Chinese Regime Puts on Political Show With Xi’s Trip to Coronavirus Epicenter Wuhan

March 10, 2020 Updated: March 11, 2020
FONT BFONT SText size

Chinese leader Xi Jinping visited Wuhan, the epicenter of the novel coronavirus outbreak, on March 10, in an apparent attempt to convince citizens that the disease is under control.

This is Xi’s first trip to Wuhan since the outbreak began in December 2019. During the visit, Xi made sure to avoid physical contact, wearing a protective mask, keeping a distance from other officials, and talking to locals via video conference calls.

He then visited a residential compound, heavily guarded by snipers and hundreds of police, according to social media posts from the residents.

Xi previously called the outbreak the most “difficult to control” public health emergency since the Chinese Communist Party took power. In the past month, Chinese state media began pushing propaganda that Xi’s leadership allowed authorities to contain the virus’s spread.

Wuhan Trip

Analysts said Xi’s trip helped him score political points.

“Xi used this Wuhan trip as a political declaration to tell people that he is the real boss who led the Chinese in fighting this coronavirus outbreak,” said U.S.-based China affairs commentator Tang Jingyuan in an interview.

Xi was accompanied by Wang Huning, the regime’s propaganda boss; Ding Xuexiang, director of the Party’s General Office, which handles administrative affairs; and Zhang Youxia, vice chairman of the Central Military Commission, the Party’s top agency in charge of the military.

Noticeably missing was Chinese premier Li Keqiang, who was appointed leader of a new task force in the central government to deal with the epidemic on Jan. 25.

“Xi didn’t arrange for Li Keqiang to accompany him to Wuhan because he has his agenda,” Tang analyzed. “If Li was with Xi, then the achievement belongs to Li’s leadership. Xi didn’t take Li with him—to tell people that all the good results came from Xi’s leadership.”

According to Chinese state-run media Xinhua, Xi first went to the Huoshenshan Hospital, an emergency specialty field hospital built in response to the coronavirus outbreak. The report said he visited medical staff and patients.

Huoshenshan hospital is operated by the military and only treats patients in critical condition.

From the photo Xinhua posted, Xi did not enter the premises of Huoshenshan hospital. He and his team went to the conference room of the nearby Wuhan Staff Sanatorium and spoke to people from the hospital via a big screen.

Then, Xi visited the Xincheng residential compound, located in the Donghu area. Netizens shared videos shot from inside nearby buildings. From their vantage point, they saw dozens of people in Xi’s entourage.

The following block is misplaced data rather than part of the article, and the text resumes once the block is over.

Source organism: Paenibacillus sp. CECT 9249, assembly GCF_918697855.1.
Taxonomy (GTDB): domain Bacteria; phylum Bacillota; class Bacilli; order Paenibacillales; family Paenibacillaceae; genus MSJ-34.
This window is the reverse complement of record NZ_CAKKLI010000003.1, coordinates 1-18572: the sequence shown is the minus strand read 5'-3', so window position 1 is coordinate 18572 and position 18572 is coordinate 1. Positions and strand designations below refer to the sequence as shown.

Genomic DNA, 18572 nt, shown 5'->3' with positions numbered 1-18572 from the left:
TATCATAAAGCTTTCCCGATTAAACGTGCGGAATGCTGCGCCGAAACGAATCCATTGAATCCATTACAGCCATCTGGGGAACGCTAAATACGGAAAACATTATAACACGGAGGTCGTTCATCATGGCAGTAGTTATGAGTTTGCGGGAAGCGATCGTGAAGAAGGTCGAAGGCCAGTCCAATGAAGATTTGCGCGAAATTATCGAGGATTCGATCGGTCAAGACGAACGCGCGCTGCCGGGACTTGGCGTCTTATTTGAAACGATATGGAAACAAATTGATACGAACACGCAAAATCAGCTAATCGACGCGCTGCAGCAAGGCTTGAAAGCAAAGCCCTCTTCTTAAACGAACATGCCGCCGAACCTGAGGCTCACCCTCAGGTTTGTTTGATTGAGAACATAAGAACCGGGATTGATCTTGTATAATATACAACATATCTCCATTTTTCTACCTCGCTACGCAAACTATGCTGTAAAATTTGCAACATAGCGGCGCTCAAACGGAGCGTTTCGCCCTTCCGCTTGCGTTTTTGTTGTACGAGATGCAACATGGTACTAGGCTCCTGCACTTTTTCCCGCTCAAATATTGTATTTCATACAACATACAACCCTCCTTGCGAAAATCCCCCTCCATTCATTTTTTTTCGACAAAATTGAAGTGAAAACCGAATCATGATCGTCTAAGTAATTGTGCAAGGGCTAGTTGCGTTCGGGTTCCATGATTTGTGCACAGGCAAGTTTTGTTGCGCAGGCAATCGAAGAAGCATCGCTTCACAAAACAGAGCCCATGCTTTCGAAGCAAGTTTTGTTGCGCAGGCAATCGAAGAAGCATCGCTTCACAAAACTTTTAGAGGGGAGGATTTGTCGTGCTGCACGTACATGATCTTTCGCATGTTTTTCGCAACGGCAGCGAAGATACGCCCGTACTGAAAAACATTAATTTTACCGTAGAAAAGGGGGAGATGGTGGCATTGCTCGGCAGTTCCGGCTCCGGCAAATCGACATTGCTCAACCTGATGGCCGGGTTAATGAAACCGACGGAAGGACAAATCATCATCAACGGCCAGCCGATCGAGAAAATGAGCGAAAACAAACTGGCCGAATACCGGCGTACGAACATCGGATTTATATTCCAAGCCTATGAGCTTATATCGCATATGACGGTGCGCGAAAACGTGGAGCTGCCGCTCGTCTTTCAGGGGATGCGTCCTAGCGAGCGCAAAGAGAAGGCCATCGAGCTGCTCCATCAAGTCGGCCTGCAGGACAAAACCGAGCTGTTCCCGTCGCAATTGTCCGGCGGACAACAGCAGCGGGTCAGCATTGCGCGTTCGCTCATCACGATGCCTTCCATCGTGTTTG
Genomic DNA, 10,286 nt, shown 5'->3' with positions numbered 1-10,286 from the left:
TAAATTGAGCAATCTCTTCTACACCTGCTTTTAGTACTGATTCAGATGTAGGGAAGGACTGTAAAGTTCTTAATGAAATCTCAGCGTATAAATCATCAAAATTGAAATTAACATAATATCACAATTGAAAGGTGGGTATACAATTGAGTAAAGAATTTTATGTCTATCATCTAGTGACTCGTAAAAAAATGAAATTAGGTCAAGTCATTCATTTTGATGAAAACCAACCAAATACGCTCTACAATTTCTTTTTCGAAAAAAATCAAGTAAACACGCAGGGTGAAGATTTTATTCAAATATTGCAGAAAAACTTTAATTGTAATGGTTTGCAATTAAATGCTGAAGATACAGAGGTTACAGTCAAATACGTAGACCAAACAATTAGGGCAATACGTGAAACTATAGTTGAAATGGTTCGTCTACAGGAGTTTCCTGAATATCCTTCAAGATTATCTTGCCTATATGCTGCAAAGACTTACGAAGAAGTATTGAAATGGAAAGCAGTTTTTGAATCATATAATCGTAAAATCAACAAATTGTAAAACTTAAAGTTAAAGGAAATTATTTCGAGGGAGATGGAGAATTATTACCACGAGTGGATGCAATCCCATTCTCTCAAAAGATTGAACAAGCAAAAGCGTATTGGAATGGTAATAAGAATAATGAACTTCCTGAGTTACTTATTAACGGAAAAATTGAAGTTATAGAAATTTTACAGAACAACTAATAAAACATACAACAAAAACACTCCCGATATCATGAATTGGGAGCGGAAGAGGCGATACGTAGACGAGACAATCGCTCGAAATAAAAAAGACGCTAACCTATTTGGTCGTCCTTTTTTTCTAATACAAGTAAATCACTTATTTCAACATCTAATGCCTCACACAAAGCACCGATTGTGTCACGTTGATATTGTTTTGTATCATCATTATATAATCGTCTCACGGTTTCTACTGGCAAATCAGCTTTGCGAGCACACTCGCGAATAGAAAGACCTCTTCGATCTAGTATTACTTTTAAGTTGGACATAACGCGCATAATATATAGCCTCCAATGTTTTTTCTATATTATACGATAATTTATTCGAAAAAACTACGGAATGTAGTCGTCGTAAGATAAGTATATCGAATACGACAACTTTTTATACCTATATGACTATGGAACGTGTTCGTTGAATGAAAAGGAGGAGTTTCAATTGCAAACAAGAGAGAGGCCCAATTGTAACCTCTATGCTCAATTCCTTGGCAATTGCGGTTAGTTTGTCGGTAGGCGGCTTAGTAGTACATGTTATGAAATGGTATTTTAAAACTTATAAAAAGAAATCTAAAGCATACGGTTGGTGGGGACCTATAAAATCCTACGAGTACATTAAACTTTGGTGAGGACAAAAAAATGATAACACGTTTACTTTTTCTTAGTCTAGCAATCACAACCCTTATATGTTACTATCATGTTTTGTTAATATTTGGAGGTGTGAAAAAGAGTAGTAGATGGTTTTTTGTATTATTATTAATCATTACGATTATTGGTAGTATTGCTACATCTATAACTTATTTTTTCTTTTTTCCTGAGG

Along the road where Xi’s team passed, locals also saw snipers guarding the top of buildings.

The Wuhan public security bureau also sent two police officers to each household inside the compound, presumably to stand guard and ensure they do not shout protests from their apartment windows.

Days ago, when Vice Premier Sun Chunlan visited a residential compound in Qingshan district (also in Wuhan), residents heckled her, complaining that everything was staged in advance of her visit.

Residents inside Xincheng posted online that local authorities sent food packages to them in advance of Xi’s visit. Online photos showed a bag of rice, a bottle of cooking oil, a bag of dried Chinese dates, and about three pounds of pork.

At a nearby residential compound, people quickly organized a rally and chanted: “we need meat!” after they found out that Xi was visiting nearby.

Since Wuhan was placed on lockdown on Jan. 23, locals have been restricted from going outdoors. Many have complained online that they are unable to buy fresh vegetables and meat.

Success?

Xinhua published a commentary on March 10, proclaiming that China has achieved “partial  critical results” in containing the epidemic. “It is moving toward a good direction,” it stated.

To display such results, Wuhan authorities on March 10 shut down all 14 makeshift hospitals that it previously set up inside the city’s stadiums, school gyms, and exhibition centers to treat those with mild or moderate symptoms of the virus. State-run media reported that there were now fewer patients in Wuhan; thus, these hospitals were no longer needed.

A newspaper run by the Hubei provincial government, Yangtze Daily, reported that all medical teams dispatched from other parts of China to work at such facilities would need to stay at their hotels in Wuhan for a period of time.

The report did not explain why the medical staff could not go back home, nor what the medical teams would do next.

But the report mentioned that patients from the makeshift hospitals would need to stay at quarantine centers for 14 days for medical observation, before they can go back home. Some patients in severe condition were transferred to hospitals designated for treating COVID-19, the disease caused by the new virus.

However, a Wuhan doctor’s spouse told Epoch Times sister media NTD that some patients who were released from local hospitals did not actually recover, and later transmitted the virus to their neighbors in Hanyang district.

“There has been another large-scale infection in Hanyang since the day before yesterday [March 8],” said the spouse, who wished to remain anonymous. “State-run media and government-released data didn’t report this, but we have friends who have checked the infected area by themselves and confirmed the new outbreak.”

China’s National Health Commission reported that there were only 36 newly diagnosed infections in Wuhan on March 8—a figure that the doctor’s spouse did not trust.

“The government keeps changing the data. They only have one purpose, which is hiding the truth,” she said.